How did Vincent Smith fall overboard from a container ship near the coast of Mauritania, fathoms away from her former life as Jonathan Alkaitis' pretend trophy wife? In this long-anticipated follow-up to Station Eleven (2014), Mandel uses Vincent's disappearance to pick through the wreckage of Alkaitis' fraudulent investment scheme, which ripples through hundreds of lives. There's Paul, Vincent's half brother, a composer and addict in recovery; Olivia, an octogenarian painter who invested her retirement savings in Alkaitis' funds; Leon, a former consultant for a shipping company; and a chorus of office workers who enabled Alkaitis and are terrified of facing the consequences. Slowly, Mandel reveals how her characters struggle to align their stations in life with their visions for what they could be. For Vincent, the promise of transformation comes when she's offered a stint with Alkaitis in "the kingdom of money." Here, the rules of reality are different and time expands, allowing her to pursue video art others find pointless. For Alkaitis, reality itself is too much to bear. In his jail cell, he is confronted by the ghosts of his victims and escapes into "the counterlife," a soothing alternate reality in which he avoided punishment. It's in these dreamy sections that Mandel's ideas about guilt and responsibility, wealth and comfort, the real and the imagined, begin to cohere. At its heart, this is a ghost story in which every boundary is blurred, from the moral to the physical. How far will Alkaitis go to deny responsibility for his actions? And how quickly will his wealth corrupt the ambitions of those in proximity to it? In luminous prose, Mandel shows how easy it is to become caught in a web of unintended consequences and how disastrous it can be when such fragile bonds shatter under pressure.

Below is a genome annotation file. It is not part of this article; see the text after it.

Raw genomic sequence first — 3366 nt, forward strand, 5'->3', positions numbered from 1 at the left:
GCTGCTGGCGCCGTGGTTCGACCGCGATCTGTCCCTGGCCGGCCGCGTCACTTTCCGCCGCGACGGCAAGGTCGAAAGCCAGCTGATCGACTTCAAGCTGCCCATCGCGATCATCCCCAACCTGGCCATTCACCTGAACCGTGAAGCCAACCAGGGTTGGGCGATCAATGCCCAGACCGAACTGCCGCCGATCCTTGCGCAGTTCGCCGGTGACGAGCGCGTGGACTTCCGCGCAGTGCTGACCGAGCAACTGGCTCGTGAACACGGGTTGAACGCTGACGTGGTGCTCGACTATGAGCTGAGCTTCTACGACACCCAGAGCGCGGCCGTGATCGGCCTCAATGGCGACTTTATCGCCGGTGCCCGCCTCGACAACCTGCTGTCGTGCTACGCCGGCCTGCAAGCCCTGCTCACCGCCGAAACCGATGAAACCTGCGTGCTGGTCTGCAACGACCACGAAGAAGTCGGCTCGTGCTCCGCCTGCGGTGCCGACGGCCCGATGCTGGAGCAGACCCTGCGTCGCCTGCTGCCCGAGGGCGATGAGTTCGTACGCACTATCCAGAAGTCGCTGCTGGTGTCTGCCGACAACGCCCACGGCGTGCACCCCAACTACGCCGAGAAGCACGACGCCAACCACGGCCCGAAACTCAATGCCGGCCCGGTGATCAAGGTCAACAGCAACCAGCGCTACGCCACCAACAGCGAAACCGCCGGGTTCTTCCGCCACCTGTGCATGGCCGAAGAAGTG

A strange, subtle, and haunting novel.

Pub Date: March 24, 2020

ISBN: 978-0-525-52114-3

Page Count: 320

Publisher: Knopf

Review Posted Online: Nov. 25, 2019

Kirkus Reviews Issue: Dec. 15, 2019

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A strict report, worthy of sympathy.

THE CATCHER IN THE RYE

A violent surfacing of adolescence (which has little in common with Tarkington's earlier, broadly comic, Seventeen) has a compulsive impact.

"Nobody big except me" is the dream world of Holden Caulfield and his first person story is down to the basic, drab English of the pre-collegiate. For Holden is now being bounced from fancy prep, and, after a vicious evening with hall- and roommates, heads for New York to try to keep his latest failure from his parents. He tries to have a wild evening (all he does is pay the check), is terrorized by the hotel elevator man and his on-call whore, has a date with a girl he likes—and hates, sees his 10 year old sister, Phoebe. He also visits a sympathetic English teacher after trying on a drunken session, and when he keeps his date with Phoebe, who turns up with her suitcase to join him on his flight, he heads home to a hospital siege. This is tender and true, and impossible, in its picture of the old hells of young boys, the lonesomeness and tentative attempts to be mature and secure, the awful block between youth and being grown-up, the fright and sickness that humans and their behavior cause the challenging, the dramatization of the big bang. It is a sorry little worm's view of the off-beat of adult pressure, of contemporary strictures and conformity, of sentiment….

A strict report, worthy of sympathy.

Pub Date: June 15, 1951

ISBN: 0316769177

Page Count: -

Publisher: Little, Brown

Review Posted Online: Nov. 2, 2011

Kirkus Reviews Issue: June 15, 1951